Walter Van Beirendonck vs Sex

Tracing the subversive designer’s sexual fancies from SS14 penis shoes to 80s bondage

Fashion Stripped Bare
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Stripped Bare is a new monthly column exploring the intersections between style and sex

Walter Van Beirendonck isn’t frigid. Sex is a force of creativity for the Antwerp-based designer, slipping charged references into his every collection. At first look, some present as rather innocent; ‘Home Sweet Home’ SS14 cast a sleekly tailored range of suiting with artful representations of Van Beirendonck’s home décor – a dinner jacket featured a couch print, carpet patterns spread their way across trousers and t-shirts and baseball caps were cross-bred with wicker baskets. But there had to be something anti-virginal amongst all this surreal suburbia. It took shape as a series of suede and metallic snakeskin brogues decorated with colourful phalli – a nod to Gabriele D’Annunzio, an Italian dandy who lived a flamboyant life around the turn of the 20th century. Famous for his poetry, war exploits and voracious sexual appetite, D’Annunzio was a hero and five-star lover who advertised his bedroom prowess via penis-emblazoned shoes.

Like D’Annunzio, Van Beirendonck doesn’t shy away from sartorial explorations of sex and politics. Far from it: over the past three decades, the designer has used fashion as an instrument through which he can research and test the boundaries of a world of controversial subjects. His collections reference everything from gender, fetish, beauty, ritual, ethnicity and politics to voodoo, toys, spacecraft and aliens, each subject tied to the next in a vortex of intelligent design.

Phallic shoes may seem way out, but Van Beirendonck’s heaviest concentration of sexual references dates way back. Meeting American photographer Robert Mapplethorpe as a young designer likely catalysed many of his fetish-inspired creations. Mapplethorpe’s work flickered between classic portraits, floral studies and graphically sexualised images of men; a mix echoed in Van Beirendonck’s application of colour and knits to hardcore styling. Bondage and S&M were early influences, from the long latex jackets and muzzle headwear of his ‘Sado’ 1984 collection to ‘Paradise Pleasure Productions’ Autumn Winter 1985-’86, also known as the rubber show. The latter was immortalised by Jean-Baptiste Mondino who captured models posing with balloons and a blow-up sex doll. As you do.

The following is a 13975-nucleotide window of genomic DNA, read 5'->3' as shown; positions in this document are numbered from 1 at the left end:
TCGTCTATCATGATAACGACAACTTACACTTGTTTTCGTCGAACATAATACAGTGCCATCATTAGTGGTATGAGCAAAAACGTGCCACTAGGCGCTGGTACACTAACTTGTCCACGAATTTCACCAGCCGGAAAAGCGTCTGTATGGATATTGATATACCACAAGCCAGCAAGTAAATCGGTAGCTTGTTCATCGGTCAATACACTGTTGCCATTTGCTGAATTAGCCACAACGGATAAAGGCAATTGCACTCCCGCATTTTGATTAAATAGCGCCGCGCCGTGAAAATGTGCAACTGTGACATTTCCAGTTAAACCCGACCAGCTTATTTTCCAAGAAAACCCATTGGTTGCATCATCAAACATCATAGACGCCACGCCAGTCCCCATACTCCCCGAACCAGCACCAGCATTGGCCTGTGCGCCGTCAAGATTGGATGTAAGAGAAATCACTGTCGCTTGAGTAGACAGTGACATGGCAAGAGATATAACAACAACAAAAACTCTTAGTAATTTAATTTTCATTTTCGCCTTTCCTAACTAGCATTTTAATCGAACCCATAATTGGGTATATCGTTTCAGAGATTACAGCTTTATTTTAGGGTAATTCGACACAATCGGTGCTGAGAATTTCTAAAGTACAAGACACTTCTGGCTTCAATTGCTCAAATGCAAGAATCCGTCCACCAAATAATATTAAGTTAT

Van Beirendonck’s breakthrough came in 1987 when he was touted one of ‘The Antwerp Six’ alongside the likes of Dries Van Noten and Ann Demeulemeester. Two years later came ‘Hardbeat’ AW89-90, a hardcore mix splashed with slogans like ‘Fetish for Main Course’ and ‘Great Balls of Fire’ and accessorised with bondage paraphernalia and latex jackboots. No safe words here.

At the same time, safe sex has always been one of Van Beirendonck’s strongest messages, his designs often accented with red thread as a tongue-in-cheek reminder to stay protected. And while designing the W&LT label for Mustang Jeans Group in the 1990s, the designer used fashion as a soapbox for communicating the destructive power of AIDS. ‘Killer/Astral Travel/4D-Hi-D’ Spring Summer 1996 saw whoopee cushion-shaped masks splashed with slogans like ‘Terror Time’, ‘Get Off My Dick’, ‘Synthetic Hell!’ and ‘Blow Job’. Designing under Mustang also gave Van Beirendonck the financial freedom to experiment with new materials – rubber, latex, plastic; intelligent clothing even complete with scent – materialising as full body suits, elaborate masks and appliqué rubber nipples.

These bodily mutations also highlight Van Beirendonck’s fascination with customary notions of beauty and society’s wacked obsession with the body. Where the likes of body architects Lucy McRae and Bart Hess capture manipulated bodies as still life, Van Beirendonck pushes the concept in front of our eyes, in motion on the runway. Casting bodybuilders and chubby bear types alongside waif-like, fragile boys, its ‘masculinity’ one minute and androgyny the next. Then there’s the bodily manipulation; take ‘A Fetish for Beauty’ Spring Summer 1998 where stilts elongated legs, gas masks deformed faces and spiked green gloves turned biceps into weapons. In the same collection, t-shirts were adorned with preoperative drawings for plastic surgery.

No matter how heavy the message, humour underlines Van Beirendonck’s means of expression. Giant yellow cock masks? OK. Teddy bears equipped with little penises? Absolutely. Just as D’Annunzio’s shoes downplayed swagger with irony, each collection mixes vivid with surreal, brash with subtle, hardcore with softcore. In Walter’s world, there’s always something new to uncover and clash. The trick is how to get the message across. 

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